Richard Doerflinger

Richard Doerflinger

In January, there was the Women’s March, in which many women took part to affirm human equality and diversity — often unaware that the march’s premier sponsor was abortion giant Planned Parenthood.

Now the March for Science is planned for Earth Day, April 22. The march’s website says it will “celebrate and defend science,” which “protects the health of our communities, the safety of our families, the education of our children, the foundation of our economy and jobs, and the future we all want to live in and preserve for coming generations.”

Organizers worry that the current administration may ignore the threat of worldwide climate change and reject “evidence-based policies” for addressing it. That concern is widely shared. In fact, religious leaders like Pope Francis have done more to call attention to our moral obligations on this issue than many scientists have.

But the organizers also want everyone to hail science as “a vital feature of a working democracy” that leads to “better, healthier lives for all people.” And here a reality check is in order.


Science is a particular method for gathering a particular kind of knowledge. It is morally neutral. By analyzing nature into its most basic elements, it can provide great power for manipulating nature to serve human goals. It has little to say about what those goals should be, and its power can be used for good or evil.

Scientific findings can be used to cure disease or weaponize viruses for germ warfare, to provide cheap energy or destroy cities, to serve democracy or undermine it by classifying some people as biologically “inferior” to others.

To be effective, plans for doing any of these things must be “evidence-based.” Deciding which of them to do must draw from a source beyond science — from morality, which for many of us involves recognizing a Lawgiver whose wisdom transcends our flawed human plans.

Yet leading scientists have ridiculed religious faith and dismissed ethical concerns about their zeal for “progress” at any price.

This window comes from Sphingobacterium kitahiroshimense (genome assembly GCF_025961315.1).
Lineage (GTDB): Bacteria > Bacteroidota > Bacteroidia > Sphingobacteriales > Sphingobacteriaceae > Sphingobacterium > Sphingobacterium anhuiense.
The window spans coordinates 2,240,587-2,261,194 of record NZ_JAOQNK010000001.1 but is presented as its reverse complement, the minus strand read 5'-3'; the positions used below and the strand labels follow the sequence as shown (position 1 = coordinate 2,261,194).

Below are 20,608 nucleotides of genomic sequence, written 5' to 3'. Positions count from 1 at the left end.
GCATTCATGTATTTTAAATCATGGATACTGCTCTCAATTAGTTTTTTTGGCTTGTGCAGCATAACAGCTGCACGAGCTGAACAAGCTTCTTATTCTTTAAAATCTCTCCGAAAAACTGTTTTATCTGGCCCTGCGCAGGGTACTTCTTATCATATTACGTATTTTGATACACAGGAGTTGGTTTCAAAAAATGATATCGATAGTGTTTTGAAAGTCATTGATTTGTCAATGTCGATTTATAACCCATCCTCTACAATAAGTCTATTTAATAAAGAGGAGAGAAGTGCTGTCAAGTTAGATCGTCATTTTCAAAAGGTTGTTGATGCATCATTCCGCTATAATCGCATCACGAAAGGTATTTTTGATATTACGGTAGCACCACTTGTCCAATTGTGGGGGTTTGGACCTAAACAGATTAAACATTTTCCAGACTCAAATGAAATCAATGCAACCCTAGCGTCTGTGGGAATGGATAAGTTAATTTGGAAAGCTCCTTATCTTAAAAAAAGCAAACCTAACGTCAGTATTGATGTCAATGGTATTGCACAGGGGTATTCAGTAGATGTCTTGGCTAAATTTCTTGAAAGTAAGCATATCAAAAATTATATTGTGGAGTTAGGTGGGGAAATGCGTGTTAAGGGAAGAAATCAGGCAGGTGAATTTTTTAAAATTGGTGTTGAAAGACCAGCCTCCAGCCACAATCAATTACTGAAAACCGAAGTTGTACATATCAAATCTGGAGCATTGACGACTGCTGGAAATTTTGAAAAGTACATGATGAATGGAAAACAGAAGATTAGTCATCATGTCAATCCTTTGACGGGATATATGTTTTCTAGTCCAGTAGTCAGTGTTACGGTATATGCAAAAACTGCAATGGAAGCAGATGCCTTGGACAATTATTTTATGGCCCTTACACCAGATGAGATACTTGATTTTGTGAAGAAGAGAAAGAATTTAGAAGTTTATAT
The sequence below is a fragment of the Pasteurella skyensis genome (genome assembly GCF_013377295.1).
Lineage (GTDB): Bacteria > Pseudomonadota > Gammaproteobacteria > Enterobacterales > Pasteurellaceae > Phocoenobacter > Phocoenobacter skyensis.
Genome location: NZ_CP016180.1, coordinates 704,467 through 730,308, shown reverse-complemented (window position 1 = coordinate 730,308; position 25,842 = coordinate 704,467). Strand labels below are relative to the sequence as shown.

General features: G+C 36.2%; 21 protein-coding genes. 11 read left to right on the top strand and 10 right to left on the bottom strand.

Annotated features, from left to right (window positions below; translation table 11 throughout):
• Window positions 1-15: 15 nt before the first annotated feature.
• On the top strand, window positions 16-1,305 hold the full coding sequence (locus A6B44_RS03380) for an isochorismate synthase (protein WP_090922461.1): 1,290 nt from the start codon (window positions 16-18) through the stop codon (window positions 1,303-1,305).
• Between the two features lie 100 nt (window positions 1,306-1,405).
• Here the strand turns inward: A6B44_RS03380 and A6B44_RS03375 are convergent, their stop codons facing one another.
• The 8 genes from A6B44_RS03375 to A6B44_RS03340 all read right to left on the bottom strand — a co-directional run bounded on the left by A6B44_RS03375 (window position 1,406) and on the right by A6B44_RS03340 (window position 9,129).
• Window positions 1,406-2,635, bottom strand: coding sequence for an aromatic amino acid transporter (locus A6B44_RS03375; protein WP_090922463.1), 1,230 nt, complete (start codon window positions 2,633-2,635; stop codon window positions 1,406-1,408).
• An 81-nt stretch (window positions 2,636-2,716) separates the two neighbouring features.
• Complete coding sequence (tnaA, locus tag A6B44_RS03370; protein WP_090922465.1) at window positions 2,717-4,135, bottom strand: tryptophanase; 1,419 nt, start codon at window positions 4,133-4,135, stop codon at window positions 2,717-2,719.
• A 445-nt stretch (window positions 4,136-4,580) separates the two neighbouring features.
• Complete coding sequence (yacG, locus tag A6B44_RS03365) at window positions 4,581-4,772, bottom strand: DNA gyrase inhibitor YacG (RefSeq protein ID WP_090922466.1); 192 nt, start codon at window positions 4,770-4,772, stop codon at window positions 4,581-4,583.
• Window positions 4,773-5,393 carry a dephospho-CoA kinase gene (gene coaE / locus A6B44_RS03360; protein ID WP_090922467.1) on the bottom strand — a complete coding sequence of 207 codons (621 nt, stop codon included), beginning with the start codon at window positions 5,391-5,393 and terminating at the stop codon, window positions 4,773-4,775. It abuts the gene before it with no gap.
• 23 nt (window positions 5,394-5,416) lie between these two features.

That zeal has produced some disasters: the eugenics movement’s support for laws allowing involuntary sterilization prior to World War II, the U.S. Public Health Service’s shameful mistreatment of poor African-American men in its Tuskegee syphilis experiments, the deliberate injection of hepatitis virus into developmentally disabled children at the Willowbrook State School in New York in the 1960s, the drive for government-funded experiments treating unborn human beings as laboratory rats after the Supreme Court’s abortion decisions of 1973.

Beginning in the 1990s, leading scientific organizations insisted that stem cell research involving the destruction of human embryos was a privileged path to amazing cures. Their campaign involved wild exaggeration and outright falsehoods. Voters and politicians nevertheless poured billions of dollars into this project, ignoring the objections of Americans who respect human life in its early stages.


The result? There have been no cures. Embryonic stem cell research has been outdistanced by adult stem cell research and other alternatives with more promise for therapies. Diverting those billions of dollars away from these avenues surely slowed medical progress.

So let us give three cheers for science as a way to understand our natural world. But let us have some healthy skepticism when scientists say the rest of us should relax and let them run the country. Let us remember that the need to be evidence-based also applies to self-serving claims by scientists.

And let us hope that any March for Science will involve some self-reflection and humility among scientists, who need guidance from the rest of us as much as we need their contributions.


Doerflinger worked for 36 years in the Secretariat of Pro-Life Activities of the U.S. Conference of Catholic Bishops. He writes from Washington state.